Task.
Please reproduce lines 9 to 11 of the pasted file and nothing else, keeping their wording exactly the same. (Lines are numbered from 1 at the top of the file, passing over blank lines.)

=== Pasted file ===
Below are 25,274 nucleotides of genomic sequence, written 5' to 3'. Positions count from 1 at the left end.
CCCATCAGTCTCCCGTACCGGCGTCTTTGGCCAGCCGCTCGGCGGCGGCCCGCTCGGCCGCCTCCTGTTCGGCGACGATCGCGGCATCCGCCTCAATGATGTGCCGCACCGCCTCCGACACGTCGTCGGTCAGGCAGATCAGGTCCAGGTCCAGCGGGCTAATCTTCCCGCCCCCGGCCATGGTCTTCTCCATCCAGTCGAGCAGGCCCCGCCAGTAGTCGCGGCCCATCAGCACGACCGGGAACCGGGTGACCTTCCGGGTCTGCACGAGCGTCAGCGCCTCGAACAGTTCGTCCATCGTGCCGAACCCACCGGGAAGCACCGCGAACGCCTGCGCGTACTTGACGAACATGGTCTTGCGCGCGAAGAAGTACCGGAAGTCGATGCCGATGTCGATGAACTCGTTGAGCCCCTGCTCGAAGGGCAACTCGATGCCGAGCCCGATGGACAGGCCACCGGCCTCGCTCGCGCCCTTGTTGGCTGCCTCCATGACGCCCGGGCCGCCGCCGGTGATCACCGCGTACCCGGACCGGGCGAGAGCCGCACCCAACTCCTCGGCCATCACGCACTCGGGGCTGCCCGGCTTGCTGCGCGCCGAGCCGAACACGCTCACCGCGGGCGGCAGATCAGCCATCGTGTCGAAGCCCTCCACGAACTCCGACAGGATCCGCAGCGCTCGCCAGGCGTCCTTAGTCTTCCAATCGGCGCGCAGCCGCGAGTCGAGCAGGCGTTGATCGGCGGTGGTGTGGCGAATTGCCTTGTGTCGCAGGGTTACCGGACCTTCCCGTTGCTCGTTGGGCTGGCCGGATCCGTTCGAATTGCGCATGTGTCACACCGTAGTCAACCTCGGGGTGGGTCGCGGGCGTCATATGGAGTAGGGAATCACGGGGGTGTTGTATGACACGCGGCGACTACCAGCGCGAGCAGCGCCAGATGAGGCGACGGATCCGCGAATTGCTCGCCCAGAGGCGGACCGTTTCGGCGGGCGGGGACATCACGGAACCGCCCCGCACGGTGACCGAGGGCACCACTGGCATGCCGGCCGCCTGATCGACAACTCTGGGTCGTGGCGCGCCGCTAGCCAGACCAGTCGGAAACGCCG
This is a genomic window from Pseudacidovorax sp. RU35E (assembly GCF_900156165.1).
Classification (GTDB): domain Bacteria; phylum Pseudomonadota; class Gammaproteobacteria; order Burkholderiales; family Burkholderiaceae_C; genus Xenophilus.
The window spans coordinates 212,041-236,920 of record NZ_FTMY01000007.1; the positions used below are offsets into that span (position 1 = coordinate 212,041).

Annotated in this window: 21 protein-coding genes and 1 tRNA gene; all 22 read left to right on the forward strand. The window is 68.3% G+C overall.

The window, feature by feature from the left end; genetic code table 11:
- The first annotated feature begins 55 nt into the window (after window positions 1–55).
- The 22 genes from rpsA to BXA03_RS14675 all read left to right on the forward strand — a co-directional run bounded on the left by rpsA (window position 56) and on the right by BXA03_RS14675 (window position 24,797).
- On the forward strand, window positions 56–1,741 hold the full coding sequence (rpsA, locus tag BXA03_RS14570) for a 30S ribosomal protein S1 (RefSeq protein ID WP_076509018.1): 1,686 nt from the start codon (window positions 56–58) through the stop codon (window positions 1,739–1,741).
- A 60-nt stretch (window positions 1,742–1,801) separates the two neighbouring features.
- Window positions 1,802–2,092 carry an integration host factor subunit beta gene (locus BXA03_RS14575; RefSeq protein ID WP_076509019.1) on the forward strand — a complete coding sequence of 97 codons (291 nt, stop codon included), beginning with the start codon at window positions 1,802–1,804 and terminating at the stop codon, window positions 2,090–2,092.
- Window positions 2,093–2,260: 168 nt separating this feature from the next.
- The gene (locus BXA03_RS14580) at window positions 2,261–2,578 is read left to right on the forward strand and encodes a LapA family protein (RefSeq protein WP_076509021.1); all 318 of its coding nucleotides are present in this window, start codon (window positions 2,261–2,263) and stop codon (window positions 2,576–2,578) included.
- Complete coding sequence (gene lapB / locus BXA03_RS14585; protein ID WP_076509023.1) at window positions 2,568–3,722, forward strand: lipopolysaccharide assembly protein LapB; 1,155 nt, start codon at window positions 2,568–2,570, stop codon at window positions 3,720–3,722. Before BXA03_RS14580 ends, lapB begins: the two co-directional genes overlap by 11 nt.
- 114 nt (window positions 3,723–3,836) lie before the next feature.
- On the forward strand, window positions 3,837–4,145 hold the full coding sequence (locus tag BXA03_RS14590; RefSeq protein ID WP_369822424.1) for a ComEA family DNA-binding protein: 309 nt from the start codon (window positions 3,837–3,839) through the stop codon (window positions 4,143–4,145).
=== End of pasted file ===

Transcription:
- The 22 genes from rpsA to BXA03_RS14675 all read left to right on the forward strand — a co-directional run bounded on the left by rpsA (window position 56) and on the right by BXA03_RS14675 (window position 24,797).
- On the forward strand, window positions 56–1,741 hold the full coding sequence (rpsA, locus tag BXA03_RS14570) for a 30S ribosomal protein S1 (RefSeq protein ID WP_076509018.1): 1,686 nt from the start codon (window positions 56–58) through the stop codon (window positions 1,739–1,741).
- A 60-nt stretch (window positions 1,742–1,801) separates the two neighbouring features.